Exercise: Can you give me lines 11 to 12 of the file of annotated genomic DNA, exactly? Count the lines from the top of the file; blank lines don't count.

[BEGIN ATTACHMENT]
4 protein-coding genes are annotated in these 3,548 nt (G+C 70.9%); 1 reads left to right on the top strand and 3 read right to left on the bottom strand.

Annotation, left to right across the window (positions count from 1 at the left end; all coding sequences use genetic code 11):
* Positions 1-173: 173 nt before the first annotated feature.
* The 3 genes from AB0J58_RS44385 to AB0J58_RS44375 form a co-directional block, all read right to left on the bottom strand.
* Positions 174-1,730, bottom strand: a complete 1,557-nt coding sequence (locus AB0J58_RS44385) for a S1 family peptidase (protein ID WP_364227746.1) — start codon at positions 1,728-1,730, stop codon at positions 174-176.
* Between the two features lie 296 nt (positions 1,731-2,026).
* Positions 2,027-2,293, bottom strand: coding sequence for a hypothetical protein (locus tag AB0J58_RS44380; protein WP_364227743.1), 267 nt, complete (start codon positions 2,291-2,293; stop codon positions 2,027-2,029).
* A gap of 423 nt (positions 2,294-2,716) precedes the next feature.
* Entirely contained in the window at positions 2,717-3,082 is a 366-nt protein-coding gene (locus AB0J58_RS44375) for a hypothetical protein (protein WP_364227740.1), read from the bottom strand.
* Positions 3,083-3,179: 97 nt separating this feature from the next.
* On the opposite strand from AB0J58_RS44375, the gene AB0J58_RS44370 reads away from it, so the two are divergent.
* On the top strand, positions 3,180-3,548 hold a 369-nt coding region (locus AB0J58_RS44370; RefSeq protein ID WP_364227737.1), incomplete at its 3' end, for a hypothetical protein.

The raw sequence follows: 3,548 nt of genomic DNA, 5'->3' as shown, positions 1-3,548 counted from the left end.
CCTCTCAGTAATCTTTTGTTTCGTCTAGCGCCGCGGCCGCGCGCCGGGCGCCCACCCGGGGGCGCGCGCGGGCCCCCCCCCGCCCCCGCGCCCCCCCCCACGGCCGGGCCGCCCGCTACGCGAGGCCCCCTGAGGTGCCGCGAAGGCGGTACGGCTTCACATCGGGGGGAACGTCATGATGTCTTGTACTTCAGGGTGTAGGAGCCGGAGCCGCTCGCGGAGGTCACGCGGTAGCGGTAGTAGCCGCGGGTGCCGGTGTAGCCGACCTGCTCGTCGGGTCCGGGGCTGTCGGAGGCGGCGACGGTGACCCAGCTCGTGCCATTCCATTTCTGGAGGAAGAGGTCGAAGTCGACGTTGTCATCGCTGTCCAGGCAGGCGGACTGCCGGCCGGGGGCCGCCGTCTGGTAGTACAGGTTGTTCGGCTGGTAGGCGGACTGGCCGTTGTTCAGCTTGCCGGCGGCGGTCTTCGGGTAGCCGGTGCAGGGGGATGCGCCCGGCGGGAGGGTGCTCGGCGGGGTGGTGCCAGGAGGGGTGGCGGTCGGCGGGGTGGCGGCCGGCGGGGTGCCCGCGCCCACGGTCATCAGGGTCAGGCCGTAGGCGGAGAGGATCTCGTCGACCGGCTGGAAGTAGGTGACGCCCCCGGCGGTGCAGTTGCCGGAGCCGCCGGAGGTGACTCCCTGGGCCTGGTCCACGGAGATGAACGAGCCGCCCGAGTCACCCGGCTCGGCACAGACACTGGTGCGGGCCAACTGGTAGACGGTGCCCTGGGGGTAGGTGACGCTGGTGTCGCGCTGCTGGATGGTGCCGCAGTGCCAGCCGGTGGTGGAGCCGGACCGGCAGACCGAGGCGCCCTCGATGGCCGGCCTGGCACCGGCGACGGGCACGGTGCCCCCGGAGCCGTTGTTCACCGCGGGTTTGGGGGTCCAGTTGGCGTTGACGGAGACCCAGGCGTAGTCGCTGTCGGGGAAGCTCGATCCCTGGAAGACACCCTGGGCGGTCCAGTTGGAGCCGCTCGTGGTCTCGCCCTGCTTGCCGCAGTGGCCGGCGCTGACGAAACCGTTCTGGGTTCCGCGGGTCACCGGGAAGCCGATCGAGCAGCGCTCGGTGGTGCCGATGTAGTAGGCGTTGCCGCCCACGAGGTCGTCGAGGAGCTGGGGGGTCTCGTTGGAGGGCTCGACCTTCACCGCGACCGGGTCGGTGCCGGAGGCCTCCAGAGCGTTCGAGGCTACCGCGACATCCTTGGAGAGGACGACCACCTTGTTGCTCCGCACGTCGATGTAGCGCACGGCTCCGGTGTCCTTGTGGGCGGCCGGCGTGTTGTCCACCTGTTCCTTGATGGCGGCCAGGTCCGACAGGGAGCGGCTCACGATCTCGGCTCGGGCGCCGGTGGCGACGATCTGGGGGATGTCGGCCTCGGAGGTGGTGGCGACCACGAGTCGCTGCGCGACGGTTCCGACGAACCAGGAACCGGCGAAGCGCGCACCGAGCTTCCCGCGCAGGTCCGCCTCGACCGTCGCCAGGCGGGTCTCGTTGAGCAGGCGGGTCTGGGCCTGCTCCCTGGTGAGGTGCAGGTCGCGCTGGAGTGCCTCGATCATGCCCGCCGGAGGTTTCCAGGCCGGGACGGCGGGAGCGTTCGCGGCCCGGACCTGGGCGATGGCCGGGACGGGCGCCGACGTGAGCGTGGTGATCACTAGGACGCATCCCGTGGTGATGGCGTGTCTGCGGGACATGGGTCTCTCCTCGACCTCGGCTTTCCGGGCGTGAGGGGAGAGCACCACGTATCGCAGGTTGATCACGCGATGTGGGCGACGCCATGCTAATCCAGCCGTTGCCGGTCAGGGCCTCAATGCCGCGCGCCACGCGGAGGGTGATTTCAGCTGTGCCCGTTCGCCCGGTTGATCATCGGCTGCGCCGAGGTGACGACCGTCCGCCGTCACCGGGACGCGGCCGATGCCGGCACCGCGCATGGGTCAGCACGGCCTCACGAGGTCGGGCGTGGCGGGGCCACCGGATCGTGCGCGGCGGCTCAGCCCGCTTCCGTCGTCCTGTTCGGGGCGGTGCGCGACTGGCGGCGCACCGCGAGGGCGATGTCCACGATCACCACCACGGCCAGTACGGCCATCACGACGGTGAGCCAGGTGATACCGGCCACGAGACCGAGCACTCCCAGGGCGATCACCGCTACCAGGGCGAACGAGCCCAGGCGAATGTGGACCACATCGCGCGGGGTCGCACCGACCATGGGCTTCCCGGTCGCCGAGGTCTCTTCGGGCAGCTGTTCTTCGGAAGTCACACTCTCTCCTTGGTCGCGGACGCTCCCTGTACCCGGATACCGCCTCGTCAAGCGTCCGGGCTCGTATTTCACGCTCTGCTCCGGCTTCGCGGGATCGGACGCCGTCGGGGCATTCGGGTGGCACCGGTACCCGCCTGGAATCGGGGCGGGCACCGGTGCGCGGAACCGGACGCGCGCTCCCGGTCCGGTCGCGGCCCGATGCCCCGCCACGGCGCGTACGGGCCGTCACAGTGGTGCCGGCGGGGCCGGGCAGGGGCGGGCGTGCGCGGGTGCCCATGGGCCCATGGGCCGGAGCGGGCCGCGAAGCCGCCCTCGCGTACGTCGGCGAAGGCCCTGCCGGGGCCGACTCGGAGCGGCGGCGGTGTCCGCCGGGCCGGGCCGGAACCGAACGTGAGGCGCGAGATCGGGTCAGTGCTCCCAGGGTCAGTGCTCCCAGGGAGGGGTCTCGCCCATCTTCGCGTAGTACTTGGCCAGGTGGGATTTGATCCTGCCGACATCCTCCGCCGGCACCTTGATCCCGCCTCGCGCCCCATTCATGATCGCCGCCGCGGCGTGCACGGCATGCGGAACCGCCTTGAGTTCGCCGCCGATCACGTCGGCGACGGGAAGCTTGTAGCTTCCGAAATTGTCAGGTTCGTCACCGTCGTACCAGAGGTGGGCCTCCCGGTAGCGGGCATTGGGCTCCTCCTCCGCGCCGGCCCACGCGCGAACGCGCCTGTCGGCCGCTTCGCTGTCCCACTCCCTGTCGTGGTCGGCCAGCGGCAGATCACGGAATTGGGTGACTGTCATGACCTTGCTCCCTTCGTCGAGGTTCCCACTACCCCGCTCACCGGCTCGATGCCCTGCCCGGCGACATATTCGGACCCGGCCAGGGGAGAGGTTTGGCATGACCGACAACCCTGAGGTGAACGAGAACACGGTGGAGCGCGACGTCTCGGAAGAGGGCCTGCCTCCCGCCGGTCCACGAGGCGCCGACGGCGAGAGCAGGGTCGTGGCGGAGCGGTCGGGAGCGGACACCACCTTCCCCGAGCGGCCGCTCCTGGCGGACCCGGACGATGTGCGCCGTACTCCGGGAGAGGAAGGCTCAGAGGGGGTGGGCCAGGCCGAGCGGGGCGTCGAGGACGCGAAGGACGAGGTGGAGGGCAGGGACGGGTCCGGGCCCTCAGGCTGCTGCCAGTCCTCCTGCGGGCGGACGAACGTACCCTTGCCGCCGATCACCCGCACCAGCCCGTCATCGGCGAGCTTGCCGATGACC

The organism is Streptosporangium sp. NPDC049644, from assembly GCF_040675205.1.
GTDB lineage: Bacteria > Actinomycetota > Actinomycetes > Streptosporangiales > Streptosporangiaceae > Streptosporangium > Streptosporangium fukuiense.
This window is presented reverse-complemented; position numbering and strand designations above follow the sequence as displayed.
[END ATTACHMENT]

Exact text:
* On the opposite strand from AB0J58_RS44375, the gene AB0J58_RS44370 reads away from it, so the two are divergent.
* On the top strand, positions 3,180-3,548 hold a 369-nt coding region (locus AB0J58_RS44370; RefSeq protein ID WP_364227737.1), incomplete at its 3' end, for a hypothetical protein.